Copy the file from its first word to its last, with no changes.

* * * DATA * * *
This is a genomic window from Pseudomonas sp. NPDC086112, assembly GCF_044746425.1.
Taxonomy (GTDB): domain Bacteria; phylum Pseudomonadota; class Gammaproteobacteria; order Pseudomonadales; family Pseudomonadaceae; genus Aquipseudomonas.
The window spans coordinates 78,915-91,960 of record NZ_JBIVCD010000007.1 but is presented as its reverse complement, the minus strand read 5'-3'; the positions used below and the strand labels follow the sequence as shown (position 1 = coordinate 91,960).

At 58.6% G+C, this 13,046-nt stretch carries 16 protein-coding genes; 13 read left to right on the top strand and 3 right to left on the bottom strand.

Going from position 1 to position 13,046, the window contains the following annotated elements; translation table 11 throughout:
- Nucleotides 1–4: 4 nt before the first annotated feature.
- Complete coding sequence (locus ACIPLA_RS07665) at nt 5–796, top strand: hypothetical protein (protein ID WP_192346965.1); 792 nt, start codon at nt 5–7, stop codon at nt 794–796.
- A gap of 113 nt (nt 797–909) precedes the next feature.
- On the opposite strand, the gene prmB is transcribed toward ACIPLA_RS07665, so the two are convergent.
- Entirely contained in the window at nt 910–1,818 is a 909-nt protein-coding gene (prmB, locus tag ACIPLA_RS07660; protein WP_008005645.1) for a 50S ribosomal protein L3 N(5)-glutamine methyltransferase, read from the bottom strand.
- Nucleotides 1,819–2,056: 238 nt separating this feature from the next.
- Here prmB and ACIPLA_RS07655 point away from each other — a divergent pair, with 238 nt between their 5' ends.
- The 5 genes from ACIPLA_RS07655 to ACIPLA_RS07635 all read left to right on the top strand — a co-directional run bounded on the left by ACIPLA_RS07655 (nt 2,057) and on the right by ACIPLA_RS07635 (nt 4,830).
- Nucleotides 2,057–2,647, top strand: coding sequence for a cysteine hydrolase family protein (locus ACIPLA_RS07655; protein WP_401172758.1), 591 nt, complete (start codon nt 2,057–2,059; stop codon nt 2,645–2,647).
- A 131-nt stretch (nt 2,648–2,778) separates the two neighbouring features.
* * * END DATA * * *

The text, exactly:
This is a genomic window from Pseudomonas sp. NPDC086112, assembly GCF_044746425.1.
Taxonomy (GTDB): domain Bacteria; phylum Pseudomonadota; class Gammaproteobacteria; order Pseudomonadales; family Pseudomonadaceae; genus Aquipseudomonas.
The window spans coordinates 78,915-91,960 of record NZ_JBIVCD010000007.1 but is presented as its reverse complement, the minus strand read 5'-3'; the positions used below and the strand labels follow the sequence as shown (position 1 = coordinate 91,960).

At 58.6% G+C, this 13,046-nt stretch carries 16 protein-coding genes; 13 read left to right on the top strand and 3 right to left on the bottom strand.

Going from position 1 to position 13,046, the window contains the following annotated elements; translation table 11 throughout:
- Nucleotides 1–4: 4 nt before the first annotated feature.
- Complete coding sequence (locus ACIPLA_RS07665) at nt 5–796, top strand: hypothetical protein (protein ID WP_192346965.1); 792 nt, start codon at nt 5–7, stop codon at nt 794–796.
- A gap of 113 nt (nt 797–909) precedes the next feature.
- On the opposite strand, the gene prmB is transcribed toward ACIPLA_RS07665, so the two are convergent.
- Entirely contained in the window at nt 910–1,818 is a 909-nt protein-coding gene (prmB, locus tag ACIPLA_RS07660; protein WP_008005645.1) for a 50S ribosomal protein L3 N(5)-glutamine methyltransferase, read from the bottom strand.
- Nucleotides 1,819–2,056: 238 nt separating this feature from the next.
- Here prmB and ACIPLA_RS07655 point away from each other — a divergent pair, with 238 nt between their 5' ends.
- The 5 genes from ACIPLA_RS07655 to ACIPLA_RS07635 all read left to right on the top strand — a co-directional run bounded on the left by ACIPLA_RS07655 (nt 2,057) and on the right by ACIPLA_RS07635 (nt 4,830).
- Nucleotides 2,057–2,647, top strand: coding sequence for a cysteine hydrolase family protein (locus ACIPLA_RS07655; protein WP_401172758.1), 591 nt, complete (start codon nt 2,057–2,059; stop codon nt 2,645–2,647).
- A 131-nt stretch (nt 2,648–2,778) separates the two neighbouring features.